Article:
He doth nothing but talk of his horses.
The name Banjywon is derived from an outback station that my nanna lived on. Although the spelling is different the pronunciation is the same. All our horses carry the Banjywon prefix as a thank you to my grand parents. This is because, when I was 18 years old, they helped finance me to purchase my first "good" brood mare - a thoroughbred, Comic Court granddaughter Galway Flyer. Thus Banjywon Park was born.
I have loved horses all my life and started my "riding" career on the tough, smart stock horses that my Aunt and Uncle had on their property at Castleburn near Dargo. The two that most come to mind had the wonderfully ordinary names Sally and Dumpy. My sister (left) and I learnt to ride on these two very forgiving and patient animals that were brumby / Arabian crosses. I believe that this is where my love of the stock horse began, although unregistered they really were the epitome of the true "stock horse" to me. And probably still are, such was their lasting impression.
Over the years we rode many horses of my Uncle's, dusty, hot trips behind bellowing cows and calves that went for days as we took mobs to and from the Dargo High Plains. They were hard trips but the horses took them in their stride, even though, towards the end they were well into their 20s. I hear people today say, oh that horse is too old, it is 15 or 16 years. Goodness! I would say that, if they are good horses and well looked after there is another 10 years in them!
My first horse was a small brown mare that I purchased in partnership with my sister. She was a cross bred pony that we called Plai-Thyme. This little mare went to live at Dargo and had a foal faithfully nearly every year for us - although none were destined to survive for very long. The first died as a 2 year old, the second was sold to other locals and was struck by lightning at about 12 years of age. The next went into a fence and received brain damage as a yearling and the next died of a twisted bowl at the age of 7! The mare herself had to be destroyed at 15 - you would think that all this would be enough to put me off horses forever! Not so! And, I am pleased to say that that bad luck (touch wood) has not followed on since then, apart from the occasional mishap! Most of the bad luck with the horses has happened before I was able to keep them with me, on my own place. Does vigilance help in their safety? For sure, but somethings you just cannot stop.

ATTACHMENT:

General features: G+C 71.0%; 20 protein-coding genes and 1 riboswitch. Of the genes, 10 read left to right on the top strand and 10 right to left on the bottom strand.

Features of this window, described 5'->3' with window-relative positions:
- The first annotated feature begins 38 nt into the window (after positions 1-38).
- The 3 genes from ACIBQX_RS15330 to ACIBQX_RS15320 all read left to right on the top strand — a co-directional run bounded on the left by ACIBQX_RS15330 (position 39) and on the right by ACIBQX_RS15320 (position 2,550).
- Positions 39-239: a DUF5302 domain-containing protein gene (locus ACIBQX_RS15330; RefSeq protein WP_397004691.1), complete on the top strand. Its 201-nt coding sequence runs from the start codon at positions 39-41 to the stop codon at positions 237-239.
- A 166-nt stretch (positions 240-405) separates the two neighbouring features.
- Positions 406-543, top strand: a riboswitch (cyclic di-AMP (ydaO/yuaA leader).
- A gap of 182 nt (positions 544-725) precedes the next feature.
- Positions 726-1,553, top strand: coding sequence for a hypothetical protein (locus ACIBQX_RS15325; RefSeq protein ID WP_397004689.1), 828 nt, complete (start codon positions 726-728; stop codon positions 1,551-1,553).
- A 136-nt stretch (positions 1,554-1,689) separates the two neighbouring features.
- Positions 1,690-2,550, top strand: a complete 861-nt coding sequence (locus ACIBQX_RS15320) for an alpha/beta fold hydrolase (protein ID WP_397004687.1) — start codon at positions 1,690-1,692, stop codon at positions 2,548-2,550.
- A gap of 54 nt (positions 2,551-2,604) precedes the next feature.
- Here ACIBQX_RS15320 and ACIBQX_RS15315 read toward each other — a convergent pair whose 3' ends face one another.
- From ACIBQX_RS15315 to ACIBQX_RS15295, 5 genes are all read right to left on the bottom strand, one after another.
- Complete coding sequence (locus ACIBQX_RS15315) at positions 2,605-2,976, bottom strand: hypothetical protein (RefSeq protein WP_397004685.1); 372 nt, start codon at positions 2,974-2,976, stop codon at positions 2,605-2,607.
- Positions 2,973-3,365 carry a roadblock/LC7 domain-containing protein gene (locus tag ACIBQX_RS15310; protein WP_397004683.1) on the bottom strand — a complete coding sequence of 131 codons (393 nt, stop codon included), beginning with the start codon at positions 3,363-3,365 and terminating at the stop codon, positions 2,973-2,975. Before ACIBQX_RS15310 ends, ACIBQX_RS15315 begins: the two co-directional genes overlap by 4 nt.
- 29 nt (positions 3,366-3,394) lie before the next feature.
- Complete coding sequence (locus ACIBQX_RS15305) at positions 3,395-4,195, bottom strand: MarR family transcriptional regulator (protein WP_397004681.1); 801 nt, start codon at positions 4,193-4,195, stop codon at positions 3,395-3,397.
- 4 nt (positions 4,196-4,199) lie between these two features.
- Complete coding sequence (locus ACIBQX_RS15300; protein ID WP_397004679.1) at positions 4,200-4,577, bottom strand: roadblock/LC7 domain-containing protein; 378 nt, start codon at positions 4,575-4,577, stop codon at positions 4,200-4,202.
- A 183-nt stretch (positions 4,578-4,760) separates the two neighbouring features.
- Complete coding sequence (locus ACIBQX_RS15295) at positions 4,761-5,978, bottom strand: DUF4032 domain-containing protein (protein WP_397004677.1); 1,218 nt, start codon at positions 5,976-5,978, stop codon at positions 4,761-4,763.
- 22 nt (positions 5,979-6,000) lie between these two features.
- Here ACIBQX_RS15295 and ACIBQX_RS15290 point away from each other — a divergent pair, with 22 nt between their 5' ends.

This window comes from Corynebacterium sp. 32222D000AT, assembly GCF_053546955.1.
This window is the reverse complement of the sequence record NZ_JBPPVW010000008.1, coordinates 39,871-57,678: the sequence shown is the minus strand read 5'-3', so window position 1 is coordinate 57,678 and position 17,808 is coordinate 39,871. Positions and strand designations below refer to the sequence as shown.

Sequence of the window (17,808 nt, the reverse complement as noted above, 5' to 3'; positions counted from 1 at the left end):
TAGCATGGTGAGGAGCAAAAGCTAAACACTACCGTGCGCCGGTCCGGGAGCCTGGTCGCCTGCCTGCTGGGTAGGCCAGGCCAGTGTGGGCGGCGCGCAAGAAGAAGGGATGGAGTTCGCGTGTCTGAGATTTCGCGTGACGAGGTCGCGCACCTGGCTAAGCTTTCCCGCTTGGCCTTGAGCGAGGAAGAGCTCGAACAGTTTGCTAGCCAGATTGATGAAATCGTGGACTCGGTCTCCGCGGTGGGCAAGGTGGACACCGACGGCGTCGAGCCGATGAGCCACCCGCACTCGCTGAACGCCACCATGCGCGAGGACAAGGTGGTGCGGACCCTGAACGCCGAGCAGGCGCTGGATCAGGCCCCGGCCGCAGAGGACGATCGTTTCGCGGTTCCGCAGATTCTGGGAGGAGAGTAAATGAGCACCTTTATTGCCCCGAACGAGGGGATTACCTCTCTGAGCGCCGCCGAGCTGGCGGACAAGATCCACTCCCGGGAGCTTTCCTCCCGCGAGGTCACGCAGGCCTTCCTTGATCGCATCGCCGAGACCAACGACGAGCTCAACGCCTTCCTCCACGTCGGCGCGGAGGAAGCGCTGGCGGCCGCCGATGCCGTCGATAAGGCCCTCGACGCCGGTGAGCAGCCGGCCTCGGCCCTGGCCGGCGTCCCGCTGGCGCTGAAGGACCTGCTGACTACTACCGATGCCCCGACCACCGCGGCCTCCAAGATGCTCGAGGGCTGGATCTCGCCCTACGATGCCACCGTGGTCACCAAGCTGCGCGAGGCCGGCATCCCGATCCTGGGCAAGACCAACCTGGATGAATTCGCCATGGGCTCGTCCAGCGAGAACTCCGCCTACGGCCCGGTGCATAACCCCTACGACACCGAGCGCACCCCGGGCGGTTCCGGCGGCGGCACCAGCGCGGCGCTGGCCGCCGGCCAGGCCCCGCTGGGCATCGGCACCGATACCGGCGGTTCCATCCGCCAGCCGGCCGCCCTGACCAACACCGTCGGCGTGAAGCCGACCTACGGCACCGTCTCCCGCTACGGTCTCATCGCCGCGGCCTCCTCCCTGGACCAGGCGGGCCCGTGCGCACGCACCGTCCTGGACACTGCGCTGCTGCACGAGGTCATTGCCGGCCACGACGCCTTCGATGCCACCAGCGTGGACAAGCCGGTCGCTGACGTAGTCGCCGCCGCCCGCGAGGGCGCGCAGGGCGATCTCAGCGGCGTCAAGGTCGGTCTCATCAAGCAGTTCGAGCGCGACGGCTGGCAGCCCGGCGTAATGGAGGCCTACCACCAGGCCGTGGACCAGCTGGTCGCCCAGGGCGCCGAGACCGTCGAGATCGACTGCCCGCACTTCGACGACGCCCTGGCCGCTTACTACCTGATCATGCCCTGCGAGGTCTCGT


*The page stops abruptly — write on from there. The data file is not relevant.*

My first riding horse was an anglo arabian gelding by Tristram Genoa called Conja Gift or "Ben" as he was known to us. I purchased him as a little handled 20 month old and my love with the part Crabbet Arabian also began. Ben was my first "breaking in" attempt. If not for his marvellous temperament goodness knows how he could have turned out! I thought I knew it all, but of course, how wrong I was!
Ben was registered as a stock horse as a 4 year old and we attended a few pony club shows and did some jumping schools and lots of trail riding and mustering and droving and he was mu true delight. Until navicular struck him down at 7 years old. Would my luck never improve?
During the time Ben was still with me I bought Galway Flyer. A gentle and elegant T/B mare in foal to the twice reserve National Halter Stallion, "Robinvale Rossakha" bred on the Crabbet "Silver" bloodlines. This magnificent stallion broke his leg in 1987 and unfortunately had to be destroyed - a true waste. I had "Flyer" classified Australian Stock Horse and this was the true beginning of Banjywon Park.
The result of this union was the truly delightful and beautiful Banjywon Ripponleigh, to me the perfect anglo arabian with an exquisite, dry head with a huge eye, better than I had seen on a lot of pure breds! Magnificent length of rein, strong body, long clean legs and MOVE!!! Boy can she move!
I showed her in hand as a yearling and two year old, winning at her first show out and winning or placing at A and B class shows every outing. Much to the horror of my "showy" friends, when I broke her in at aged two and a half, I started to take her "up the bush". "What if you scar her!?" They exclaimed. I said that she was a stock horse first and a show horse second. I did not realise at this time that the arabian type horses find it very difficult to do well in the Australian Stock Horse world. And this is what I wanted to do. I campdrafted Leigh at one competition before discovering that I was 6 weeks pregnant. So, in deference to my husband, I did not compete but just mustered for my in-laws and trail rode with my friends. Leigh was 4 at the time and a delightful, quietly spirited ride, if you understand what I mean.
Once I stopped riding at about 6-7 months I decided to put Leigh in foal to a Stock Horse Stallion called Cock Robin. The resulting foal threw too much to the arabian side of things but is now competing very successfully at State Level Pony Club. I tried once more to breed Leigh with the resulting foal being Banjywon Scandal who unfortnately received bad injuries as a weanling. Leigh was sold as I continued to venture into campdrafting and spent 10 years doing a bit of trail riding but mainly sitting in the paddock being talked to and petted. I am delight that I have now purchased her back and am expecting great things from her in the brood mare band.